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Amanda Lay-Walters: Sustainability in Small Fruit Production

Amanda Lay-Walters
Amanda Lay-Walters, Master of Science candidate with the Department of Horticultural Science.

NC State is filled with numerous memories and achievements for Amanda Lay-Walters, a Department of Horticultural Science master of science candidate. When COVID-19 shifted everyone to online platforms, it was the connections to fellow Wolfpackers that left the greatest impression. Faculty, staff and students were nearby and ready to discuss plant solutions.

After being named a Center for Environmental Farming Systems (CEFS) Fellow, Amanda is seeking to improve farming systems and make them more sustainable. Lay-Walters will continue her academia and small fruits research as she earns a doctoral degree with the University of Arkansas.

What has been your favorite memory at NC State and CALS?

My favorite NC State memory was meeting my husband in Broughton Hall. My favorite College of Agriculture and Life Sciences (CALS) memory was probably getting a free Howling Cow from Dr. Crouse with friends on the last day of our IPM course.

What has been your greatest achievement or accomplishment during your time at NC State and CALS?

My greatest achievement in CALS is a tie between getting accepted into my graduate program and when I was accepted as a CEFS Fellow. My greatest accomplishment for NC State, in general, has definitely been all the connections I’ve been able to make both in the college and across campus. 

What impact do you hope to have in your chosen field?

I really hope that I can make people’s lives better. I want to improve farming systems to help farmers and consumers. By improving farming systems to be more sustainable I can help people in the grand scheme of things.

What has your final year been like at NC State and CALS? How have you overcome recent challenges, whether it’s transitioning to online classes or the absence of campus life?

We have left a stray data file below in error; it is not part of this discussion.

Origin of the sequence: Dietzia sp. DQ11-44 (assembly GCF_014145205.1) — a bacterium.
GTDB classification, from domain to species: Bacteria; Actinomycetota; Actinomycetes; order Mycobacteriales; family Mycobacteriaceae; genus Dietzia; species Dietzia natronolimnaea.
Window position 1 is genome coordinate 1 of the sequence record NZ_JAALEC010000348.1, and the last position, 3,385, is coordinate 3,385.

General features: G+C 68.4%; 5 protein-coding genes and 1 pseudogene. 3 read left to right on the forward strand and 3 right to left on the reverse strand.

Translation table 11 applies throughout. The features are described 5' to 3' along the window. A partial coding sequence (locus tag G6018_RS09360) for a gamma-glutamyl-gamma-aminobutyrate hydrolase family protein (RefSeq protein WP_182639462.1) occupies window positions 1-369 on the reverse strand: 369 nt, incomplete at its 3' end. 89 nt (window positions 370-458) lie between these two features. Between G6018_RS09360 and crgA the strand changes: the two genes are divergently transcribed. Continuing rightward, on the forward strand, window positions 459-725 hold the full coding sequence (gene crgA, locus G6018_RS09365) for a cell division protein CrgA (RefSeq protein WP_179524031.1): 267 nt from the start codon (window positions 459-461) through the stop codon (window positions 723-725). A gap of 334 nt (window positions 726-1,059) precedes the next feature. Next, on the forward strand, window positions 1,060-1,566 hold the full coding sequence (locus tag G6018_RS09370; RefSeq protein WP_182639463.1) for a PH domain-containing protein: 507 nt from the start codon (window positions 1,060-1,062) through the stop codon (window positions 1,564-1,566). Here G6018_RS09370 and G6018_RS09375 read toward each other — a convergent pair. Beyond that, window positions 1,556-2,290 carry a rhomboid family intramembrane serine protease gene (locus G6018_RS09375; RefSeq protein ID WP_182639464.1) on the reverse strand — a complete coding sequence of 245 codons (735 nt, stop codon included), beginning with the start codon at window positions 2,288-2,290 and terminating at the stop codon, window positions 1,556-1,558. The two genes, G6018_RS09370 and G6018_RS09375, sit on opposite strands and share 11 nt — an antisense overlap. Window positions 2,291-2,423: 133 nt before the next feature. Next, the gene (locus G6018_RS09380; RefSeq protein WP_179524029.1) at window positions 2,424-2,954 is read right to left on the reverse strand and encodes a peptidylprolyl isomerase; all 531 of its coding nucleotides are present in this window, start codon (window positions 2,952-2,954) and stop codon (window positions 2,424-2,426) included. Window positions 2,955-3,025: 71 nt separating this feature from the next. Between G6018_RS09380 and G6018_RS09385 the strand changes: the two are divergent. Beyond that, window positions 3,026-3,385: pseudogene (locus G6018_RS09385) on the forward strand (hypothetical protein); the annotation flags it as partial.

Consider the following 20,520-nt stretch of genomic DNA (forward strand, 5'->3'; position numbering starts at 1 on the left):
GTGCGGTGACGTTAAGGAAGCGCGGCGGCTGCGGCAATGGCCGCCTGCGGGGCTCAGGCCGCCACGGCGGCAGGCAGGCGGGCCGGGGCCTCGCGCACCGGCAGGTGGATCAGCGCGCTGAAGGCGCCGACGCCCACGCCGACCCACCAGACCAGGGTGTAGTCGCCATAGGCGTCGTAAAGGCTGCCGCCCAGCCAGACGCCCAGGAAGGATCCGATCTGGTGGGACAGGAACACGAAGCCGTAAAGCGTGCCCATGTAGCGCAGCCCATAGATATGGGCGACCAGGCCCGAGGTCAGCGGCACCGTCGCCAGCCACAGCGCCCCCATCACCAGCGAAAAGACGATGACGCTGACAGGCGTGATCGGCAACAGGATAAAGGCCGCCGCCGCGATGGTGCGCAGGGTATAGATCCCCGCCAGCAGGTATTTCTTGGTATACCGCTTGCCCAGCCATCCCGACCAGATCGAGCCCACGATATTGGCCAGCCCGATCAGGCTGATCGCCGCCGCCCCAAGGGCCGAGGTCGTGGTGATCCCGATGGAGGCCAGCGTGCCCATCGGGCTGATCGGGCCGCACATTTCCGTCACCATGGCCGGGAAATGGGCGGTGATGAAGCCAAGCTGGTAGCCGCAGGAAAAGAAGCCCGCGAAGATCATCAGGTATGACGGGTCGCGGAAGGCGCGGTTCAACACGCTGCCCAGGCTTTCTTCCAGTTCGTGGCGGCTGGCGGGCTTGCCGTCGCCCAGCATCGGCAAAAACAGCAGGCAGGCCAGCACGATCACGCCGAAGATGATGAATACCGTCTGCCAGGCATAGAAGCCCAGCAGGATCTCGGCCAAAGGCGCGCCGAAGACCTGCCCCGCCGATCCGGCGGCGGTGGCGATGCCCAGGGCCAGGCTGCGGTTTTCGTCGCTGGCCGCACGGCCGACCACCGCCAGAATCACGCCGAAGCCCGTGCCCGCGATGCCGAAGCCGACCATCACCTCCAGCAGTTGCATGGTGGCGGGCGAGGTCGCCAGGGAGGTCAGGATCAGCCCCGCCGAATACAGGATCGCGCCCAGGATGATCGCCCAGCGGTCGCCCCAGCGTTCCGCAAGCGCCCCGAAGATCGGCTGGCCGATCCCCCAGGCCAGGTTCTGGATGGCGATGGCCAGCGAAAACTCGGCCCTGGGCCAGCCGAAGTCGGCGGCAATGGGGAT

My final year has been really interesting, to say the least. Some days are really hard and I have to hold myself a lot more accountable, but I took it as an opportunity to grow and become more independent as a student. In this last year, I feel far more confident in what I am doing and where I want to go moving forward.

What are you most grateful for from the university and CALS as you are about to earn your degree?

I am really grateful for this department. I always tell people who just started or who are thinking of coming to the horticulture program that you’re really never alone here. Before COVID I knew that if I had a question or a problem I could go to faculty, staff, or other students’ offices to get help finding a solution. Even during COVID, I know so many people are just a text or email away. In a lot of other programs, there are faculty or administrators who are hard to approach, but we have nationally acclaimed researchers who are more than happy to help when you have questions about their area of expertise. I really don’t think I could have gotten through my bachelor’s or master’s without the people that make up this department. 

What are your career plans post-graduation?

I have been accepted to a Ph.D. program in horticulture at the University of Arkansas, which will also focus on small fruit production. I am extremely excited at this prospect and hope to continue in academia and research. I will start in January 2022.

Do you see yourself studying sustainability and/or food production?

Learn about our graduate programs and begin your future with food or plant production, working to improve sustainability in agriculture, making a local and global impact,